- Tasting Notes: Sweet, savory, umami, dark, robust, bold. Melts in your mouth, hands down the group’s favorite. This stuff retails for $50+ a pound and would be considered Prime-Plus. It’s really a superb meat, but personally not my favorite. I’m not melt-in-mouth steak girl – I’d rather have a beefy good sirloin instead of a buttery filet mignon. Even though it’s expensive, if you’re looking to try Kobe beef, Oliver Ranch does sell it much cheaper than any other retailer.
Robert L. Beechinor, 3 Brand Cattle Company from Bakersfield California
- Breed: Holstein-Friesian
- Tasting Notes: Meaty, pleasant, subtle, softer flavor. No big wow. Flavor faded quickly, didn’t last throughout chew.
Elliott & Ferris Families from Front Range Region, Ft. Morgan, CO
I must have missed photographing their beef, but here’s a photo of the families!
- Breed:Charolais/Charolais Cross
- Tasting Notes: Bright, sweet, balanced, full-flavored and filled mouth. I loved this meat – flavors changed throughout chew, it was rich and savory. This was one of my favorites and definitely Carrie’s favorite – she described it as “fabulous umami, gimme more!”
Amazin Grazin from Manatee, Florida
- Breed: Braburn (crossbreed between Brahman and Hereford), very young cattle, less than 10 months old, fed only milk and grass, no grain
- Tasting Notes: Feral, complex, very gamey, like mackerel. This steak had a very distinct flavor, characteristic of only grass (no grain at all) fed cows. Grass fed beef is also much more lean than grain-finished, perfect for people who are concerned with fat content. This is definitely an adventurous steak, fun to try.
Estancia from Uruguay
- Breed: Hereford, only grass fed, no grain
- Tasting Notes: Deeply complex, broody, mushroomy, earthy, iron, roquefort. Again, because it’s only grass fed, it’s a very lean meat. HOWEVER, lean DOES NOT equal tough and chewy. This grass-fed beef tasted incredibly different from Amazin’ Grazin. I would have never guessed that this steak was this lean – on the traditional USDA rating, this would have been graded as Select, but wow, the tenderness and big, deep flavor of the meat really surprised me.
My big revelation
I didn’t care for the big-super-fancy expensive Kobe-style, Wagyu beef. It was good, don’t get me wrong. I’d never turn down a Kobe-style steak. But my style is big, beefy, nice chew. Heh. Makes me a cheaper date. But guess what…these were some of the very best steaks that I had ever tasted in my life. None of them were rated Prime. They were all Choice or Select cuts. So my big revelation was that quality was not just about Prime, Choice or Select. Flavor had so much to do with region, climate, diet and care. Knowing where your beef comes from is important – wouldn’t you rather support a small artisan rancher who takes pride in their beef?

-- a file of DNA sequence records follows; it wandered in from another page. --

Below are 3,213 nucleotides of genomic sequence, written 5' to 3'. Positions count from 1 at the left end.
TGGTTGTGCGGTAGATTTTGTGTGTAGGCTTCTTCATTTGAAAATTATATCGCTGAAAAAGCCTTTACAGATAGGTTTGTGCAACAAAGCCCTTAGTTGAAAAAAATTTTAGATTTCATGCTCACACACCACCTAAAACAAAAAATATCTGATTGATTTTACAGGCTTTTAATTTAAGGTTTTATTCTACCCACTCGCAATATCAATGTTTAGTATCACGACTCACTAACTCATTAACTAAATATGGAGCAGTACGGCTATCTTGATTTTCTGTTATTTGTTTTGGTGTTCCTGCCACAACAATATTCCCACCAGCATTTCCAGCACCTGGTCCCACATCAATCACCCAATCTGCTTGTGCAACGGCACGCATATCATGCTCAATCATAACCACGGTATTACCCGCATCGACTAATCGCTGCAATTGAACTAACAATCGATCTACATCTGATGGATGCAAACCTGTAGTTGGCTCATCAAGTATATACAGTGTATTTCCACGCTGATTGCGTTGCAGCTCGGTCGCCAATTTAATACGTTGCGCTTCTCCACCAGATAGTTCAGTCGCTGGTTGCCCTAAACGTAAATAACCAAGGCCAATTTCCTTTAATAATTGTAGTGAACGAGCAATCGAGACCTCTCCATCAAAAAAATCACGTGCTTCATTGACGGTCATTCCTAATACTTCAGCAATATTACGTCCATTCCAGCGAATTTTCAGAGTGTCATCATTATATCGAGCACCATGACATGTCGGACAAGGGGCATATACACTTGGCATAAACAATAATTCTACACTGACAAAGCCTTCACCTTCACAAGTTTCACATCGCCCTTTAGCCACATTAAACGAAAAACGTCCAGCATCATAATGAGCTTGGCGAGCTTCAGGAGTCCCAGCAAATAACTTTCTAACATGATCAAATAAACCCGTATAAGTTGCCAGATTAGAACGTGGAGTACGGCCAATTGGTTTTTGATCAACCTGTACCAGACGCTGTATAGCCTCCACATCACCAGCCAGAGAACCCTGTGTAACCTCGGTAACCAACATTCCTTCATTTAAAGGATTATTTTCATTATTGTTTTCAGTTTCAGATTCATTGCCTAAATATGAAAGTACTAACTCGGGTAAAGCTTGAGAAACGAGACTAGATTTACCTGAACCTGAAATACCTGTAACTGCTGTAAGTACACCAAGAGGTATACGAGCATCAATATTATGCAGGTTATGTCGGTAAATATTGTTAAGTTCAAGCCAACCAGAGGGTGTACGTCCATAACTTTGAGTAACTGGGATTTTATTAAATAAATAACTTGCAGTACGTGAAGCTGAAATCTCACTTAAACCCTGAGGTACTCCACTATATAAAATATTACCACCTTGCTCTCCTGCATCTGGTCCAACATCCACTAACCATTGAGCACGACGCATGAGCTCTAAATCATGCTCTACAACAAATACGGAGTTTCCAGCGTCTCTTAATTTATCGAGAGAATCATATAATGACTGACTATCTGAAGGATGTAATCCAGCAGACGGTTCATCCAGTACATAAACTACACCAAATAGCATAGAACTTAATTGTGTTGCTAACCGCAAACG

Oliver Ranch Company is out to carve a new map for the beef industry, catering to people who enjoy discovering the specific flavor profiles of what they enjoy in steaks and connecting consumer to small ranchers.
If you’re interested in having your own artisan steak tasting, Oliver Ranch Company has a Taster’s Pack that includes 4 steaks, each from a different rancher. You can try this tasting test yourself – and include 1 or 2 steaks from your local supermarkets just to compare. Make sure your tasting is a blind taste test, so that your feedback is absolutely fair! I think you’ll be really surprised with what you’ll experience. If you have any questions, you can ask them here in the comments, or email Carrie at firstname.lastname@example.org.
The grand finale – a free Artisan Steak Tasting Pack!
Baby, all you got to do is comment below. Carrie is giving away a free Artisan Steak Tasting Pack. We’ll do a random drawing of unique commenters on Sunday, November 9th. I apologize to my dear international friends, this contest is only for U.S. and Canada residents, as international shipping of beef would be too difficult.
The four styles included in the Artisan Steak Tasting Pack
Dry-Aged Charolais-Cross, Front Range Region, CO, Elliott & Ferris Family Ranches
Dry-Aged 100% Black Angus, Russell Country, MT, N-Bar Ranch, Dave Workman
Wet-Aged Holstein-Friesian, Imperial Valley, CA, 3 Brand Cattle Company, Bob Beechinor
Wet-Aged Wagyu-Angus Cross, Select Kobe Beef America Ranches, directed by R.L. Freeborn
pack normally sells for $84.95, you get a 8-12 ounce NY Strip cut of each style.
Just comment below and I’ll enter you in the drawing. If you want to Tweet or blog about this contest, I’ll give you an extra entry – just come back and comment again for your bonus entry!
Contest over! Come see the winner...
How to turn cheap “choice” steaks into gucci “prime” steaks (yes, it really does work – Carrie tested the salting method with us on several of the steaks)